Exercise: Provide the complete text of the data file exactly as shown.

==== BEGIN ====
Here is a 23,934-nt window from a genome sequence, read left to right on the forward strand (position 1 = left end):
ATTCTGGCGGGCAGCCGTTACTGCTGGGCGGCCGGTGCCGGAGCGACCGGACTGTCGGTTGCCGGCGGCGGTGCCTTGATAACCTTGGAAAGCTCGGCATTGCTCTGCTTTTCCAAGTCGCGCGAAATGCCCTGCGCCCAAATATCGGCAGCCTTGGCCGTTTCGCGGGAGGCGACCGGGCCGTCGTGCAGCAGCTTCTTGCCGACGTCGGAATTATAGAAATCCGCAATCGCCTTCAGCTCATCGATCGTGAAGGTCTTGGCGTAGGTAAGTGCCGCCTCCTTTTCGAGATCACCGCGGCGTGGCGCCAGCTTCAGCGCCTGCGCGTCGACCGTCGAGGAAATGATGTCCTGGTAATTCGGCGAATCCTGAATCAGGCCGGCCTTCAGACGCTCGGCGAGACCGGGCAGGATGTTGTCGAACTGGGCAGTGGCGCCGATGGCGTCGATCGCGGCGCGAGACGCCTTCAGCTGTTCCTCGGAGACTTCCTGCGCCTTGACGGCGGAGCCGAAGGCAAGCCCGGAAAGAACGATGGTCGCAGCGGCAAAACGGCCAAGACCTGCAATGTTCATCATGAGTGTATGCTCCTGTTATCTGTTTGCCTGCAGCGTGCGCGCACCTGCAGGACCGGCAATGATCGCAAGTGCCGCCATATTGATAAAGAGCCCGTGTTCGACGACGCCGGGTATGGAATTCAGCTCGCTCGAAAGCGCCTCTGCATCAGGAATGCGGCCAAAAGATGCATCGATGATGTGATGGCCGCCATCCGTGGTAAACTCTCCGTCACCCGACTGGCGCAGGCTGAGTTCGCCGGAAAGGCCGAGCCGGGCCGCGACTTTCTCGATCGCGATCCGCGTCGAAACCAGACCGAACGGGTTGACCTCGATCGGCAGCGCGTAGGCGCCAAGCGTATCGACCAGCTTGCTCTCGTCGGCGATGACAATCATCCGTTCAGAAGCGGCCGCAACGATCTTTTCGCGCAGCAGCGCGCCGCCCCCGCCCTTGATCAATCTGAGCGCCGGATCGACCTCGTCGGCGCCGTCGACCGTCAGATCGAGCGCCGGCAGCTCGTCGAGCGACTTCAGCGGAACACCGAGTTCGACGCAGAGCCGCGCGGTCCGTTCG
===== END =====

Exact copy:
Here is a 23,934-nt window from a genome sequence, read left to right on the forward strand (position 1 = left end):
ATTCTGGCGGGCAGCCGTTACTGCTGGGCGGCCGGTGCCGGAGCGACCGGACTGTCGGTTGCCGGCGGCGGTGCCTTGATAACCTTGGAAAGCTCGGCATTGCTCTGCTTTTCCAAGTCGCGCGAAATGCCCTGCGCCCAAATATCGGCAGCCTTGGCCGTTTCGCGGGAGGCGACCGGGCCGTCGTGCAGCAGCTTCTTGCCGACGTCGGAATTATAGAAATCCGCAATCGCCTTCAGCTCATCGATCGTGAAGGTCTTGGCGTAGGTAAGTGCCGCCTCCTTTTCGAGATCACCGCGGCGTGGCGCCAGCTTCAGCGCCTGCGCGTCGACCGTCGAGGAAATGATGTCCTGGTAATTCGGCGAATCCTGAATCAGGCCGGCCTTCAGACGCTCGGCGAGACCGGGCAGGATGTTGTCGAACTGGGCAGTGGCGCCGATGGCGTCGATCGCGGCGCGAGACGCCTTCAGCTGTTCCTCGGAGACTTCCTGCGCCTTGACGGCGGAGCCGAAGGCAAGCCCGGAAAGAACGATGGTCGCAGCGGCAAAACGGCCAAGACCTGCAATGTTCATCATGAGTGTATGCTCCTGTTATCTGTTTGCCTGCAGCGTGCGCGCACCTGCAGGACCGGCAATGATCGCAAGTGCCGCCATATTGATAAAGAGCCCGTGTTCGACGACGCCGGGTATGGAATTCAGCTCGCTCGAAAGCGCCTCTGCATCAGGAATGCGGCCAAAAGATGCATCGATGATGTGATGGCCGCCATCCGTGGTAAACTCTCCGTCACCCGACTGGCGCAGGCTGAGTTCGCCGGAAAGGCCGAGCCGGGCCGCGACTTTCTCGATCGCGATCCGCGTCGAAACCAGACCGAACGGGTTGACCTCGATCGGCAGCGCGTAGGCGCCAAGCGTATCGACCAGCTTGCTCTCGTCGGCGATGACAATCATCCGTTCAGAAGCGGCCGCAACGATCTTTTCGCGCAGCAGCGCGCCGCCCCCGCCCTTGATCAATCTGAGCGCCGGATCGACCTCGTCGGCGCCGTCGACCGTCAGATCGAGCGCCGGCAGCTCGTCGAGCGACTTCAGCGGAACACCGAGTTCGACGCAGAGCCGCGCGGTCCGTTCG